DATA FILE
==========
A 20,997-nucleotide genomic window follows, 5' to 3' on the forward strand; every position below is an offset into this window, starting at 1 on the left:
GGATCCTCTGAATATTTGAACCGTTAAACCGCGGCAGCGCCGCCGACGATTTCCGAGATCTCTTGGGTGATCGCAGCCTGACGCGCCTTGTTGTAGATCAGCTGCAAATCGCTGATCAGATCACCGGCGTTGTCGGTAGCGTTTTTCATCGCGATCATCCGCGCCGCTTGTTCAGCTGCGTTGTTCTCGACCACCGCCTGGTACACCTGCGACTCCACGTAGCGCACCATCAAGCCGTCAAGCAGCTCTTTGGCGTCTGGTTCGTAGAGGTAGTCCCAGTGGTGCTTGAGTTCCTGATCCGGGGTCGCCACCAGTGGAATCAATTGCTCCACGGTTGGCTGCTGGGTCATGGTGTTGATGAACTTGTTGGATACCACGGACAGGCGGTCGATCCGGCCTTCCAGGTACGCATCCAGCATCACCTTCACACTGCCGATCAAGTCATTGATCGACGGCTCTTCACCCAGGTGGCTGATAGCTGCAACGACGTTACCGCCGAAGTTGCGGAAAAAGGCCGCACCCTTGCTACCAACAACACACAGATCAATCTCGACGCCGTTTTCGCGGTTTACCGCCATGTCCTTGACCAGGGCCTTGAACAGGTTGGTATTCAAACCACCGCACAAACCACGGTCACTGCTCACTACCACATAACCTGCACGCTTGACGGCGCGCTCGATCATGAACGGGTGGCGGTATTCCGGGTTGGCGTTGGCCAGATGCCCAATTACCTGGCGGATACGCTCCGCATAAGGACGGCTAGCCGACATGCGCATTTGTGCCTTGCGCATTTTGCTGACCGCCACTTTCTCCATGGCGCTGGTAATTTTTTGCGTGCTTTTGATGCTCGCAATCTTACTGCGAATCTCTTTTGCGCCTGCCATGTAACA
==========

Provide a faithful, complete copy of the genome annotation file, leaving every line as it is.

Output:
A 20,997-nucleotide genomic window follows, 5' to 3' on the forward strand; every position below is an offset into this window, starting at 1 on the left:
GGATCCTCTGAATATTTGAACCGTTAAACCGCGGCAGCGCCGCCGACGATTTCCGAGATCTCTTGGGTGATCGCAGCCTGACGCGCCTTGTTGTAGATCAGCTGCAAATCGCTGATCAGATCACCGGCGTTGTCGGTAGCGTTTTTCATCGCGATCATCCGCGCCGCTTGTTCAGCTGCGTTGTTCTCGACCACCGCCTGGTACACCTGCGACTCCACGTAGCGCACCATCAAGCCGTCAAGCAGCTCTTTGGCGTCTGGTTCGTAGAGGTAGTCCCAGTGGTGCTTGAGTTCCTGATCCGGGGTCGCCACCAGTGGAATCAATTGCTCCACGGTTGGCTGCTGGGTCATGGTGTTGATGAACTTGTTGGATACCACGGACAGGCGGTCGATCCGGCCTTCCAGGTACGCATCCAGCATCACCTTCACACTGCCGATCAAGTCATTGATCGACGGCTCTTCACCCAGGTGGCTGATAGCTGCAACGACGTTACCGCCGAAGTTGCGGAAAAAGGCCGCACCCTTGCTACCAACAACACACAGATCAATCTCGACGCCGTTTTCGCGGTTTACCGCCATGTCCTTGACCAGGGCCTTGAACAGGTTGGTATTCAAACCACCGCACAAACCACGGTCACTGCTCACTACCACATAACCTGCACGCTTGACGGCGCGCTCGATCATGAACGGGTGGCGGTATTCCGGGTTGGCGTTGGCCAGATGCCCAATTACCTGGCGGATACGCTCCGCATAAGGACGGCTAGCCGACATGCGCATTTGTGCCTTGCGCATTTTGCTGACCGCCACTTTCTCCATGGCGCTGGTAATTTTTTGCGTGCTTTTGATGCTCGCAATCTTACTGCGAATCTCTTTTGCGCCTGCCATGTAACA